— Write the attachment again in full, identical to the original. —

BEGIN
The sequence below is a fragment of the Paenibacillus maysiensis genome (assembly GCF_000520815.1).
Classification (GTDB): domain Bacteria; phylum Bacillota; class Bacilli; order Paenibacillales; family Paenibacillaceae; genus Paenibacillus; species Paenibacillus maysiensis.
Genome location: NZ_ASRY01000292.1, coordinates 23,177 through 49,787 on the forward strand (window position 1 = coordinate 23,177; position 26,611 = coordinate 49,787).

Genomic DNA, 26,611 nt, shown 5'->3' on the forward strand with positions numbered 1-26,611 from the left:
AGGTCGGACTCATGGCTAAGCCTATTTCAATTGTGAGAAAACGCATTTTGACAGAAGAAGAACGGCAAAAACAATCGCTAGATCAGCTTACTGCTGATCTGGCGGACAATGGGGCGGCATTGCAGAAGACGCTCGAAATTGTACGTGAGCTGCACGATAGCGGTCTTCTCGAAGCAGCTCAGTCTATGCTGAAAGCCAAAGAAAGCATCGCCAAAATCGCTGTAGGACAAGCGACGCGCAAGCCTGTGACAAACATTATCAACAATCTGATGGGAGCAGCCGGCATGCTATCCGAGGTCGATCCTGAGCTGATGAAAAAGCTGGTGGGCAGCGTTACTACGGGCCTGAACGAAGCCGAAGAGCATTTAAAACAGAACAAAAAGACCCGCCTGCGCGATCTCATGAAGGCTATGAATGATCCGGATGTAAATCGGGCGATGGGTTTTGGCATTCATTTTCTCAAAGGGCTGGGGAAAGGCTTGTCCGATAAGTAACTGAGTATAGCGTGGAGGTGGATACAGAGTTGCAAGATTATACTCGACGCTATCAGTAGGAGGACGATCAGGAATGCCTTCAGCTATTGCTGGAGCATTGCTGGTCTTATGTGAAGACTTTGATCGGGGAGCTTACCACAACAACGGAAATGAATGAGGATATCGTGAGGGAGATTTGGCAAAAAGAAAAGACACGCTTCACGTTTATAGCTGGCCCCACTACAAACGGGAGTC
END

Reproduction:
The sequence below is a fragment of the Paenibacillus maysiensis genome (assembly GCF_000520815.1).
Classification (GTDB): domain Bacteria; phylum Bacillota; class Bacilli; order Paenibacillales; family Paenibacillaceae; genus Paenibacillus; species Paenibacillus maysiensis.
Genome location: NZ_ASRY01000292.1, coordinates 23,177 through 49,787 on the forward strand (window position 1 = coordinate 23,177; position 26,611 = coordinate 49,787).

Genomic DNA, 26,611 nt, shown 5'->3' on the forward strand with positions numbered 1-26,611 from the left:
AGGTCGGACTCATGGCTAAGCCTATTTCAATTGTGAGAAAACGCATTTTGACAGAAGAAGAACGGCAAAAACAATCGCTAGATCAGCTTACTGCTGATCTGGCGGACAATGGGGCGGCATTGCAGAAGACGCTCGAAATTGTACGTGAGCTGCACGATAGCGGTCTTCTCGAAGCAGCTCAGTCTATGCTGAAAGCCAAAGAAAGCATCGCCAAAATCGCTGTAGGACAAGCGACGCGCAAGCCTGTGACAAACATTATCAACAATCTGATGGGAGCAGCCGGCATGCTATCCGAGGTCGATCCTGAGCTGATGAAAAAGCTGGTGGGCAGCGTTACTACGGGCCTGAACGAAGCCGAAGAGCATTTAAAACAGAACAAAAAGACCCGCCTGCGCGATCTCATGAAGGCTATGAATGATCCGGATGTAAATCGGGCGATGGGTTTTGGCATTCATTTTCTCAAAGGGCTGGGGAAAGGCTTGTCCGATAAGTAACTGAGTATAGCGTGGAGGTGGATACAGAGTTGCAAGATTATACTCGACGCTATCAGTAGGAGGACGATCAGGAATGCCTTCAGCTATTGCTGGAGCATTGCTGGTCTTATGTGAAGACTTTGATCGGGGAGCTTACCACAACAACGGAAATGAATGAGGATATCGTGAGGGAGATTTGGCAAAAAGAAAAGACACGCTTCACGTTTATAGCTGGCCCCACTACAAACGGGAGTC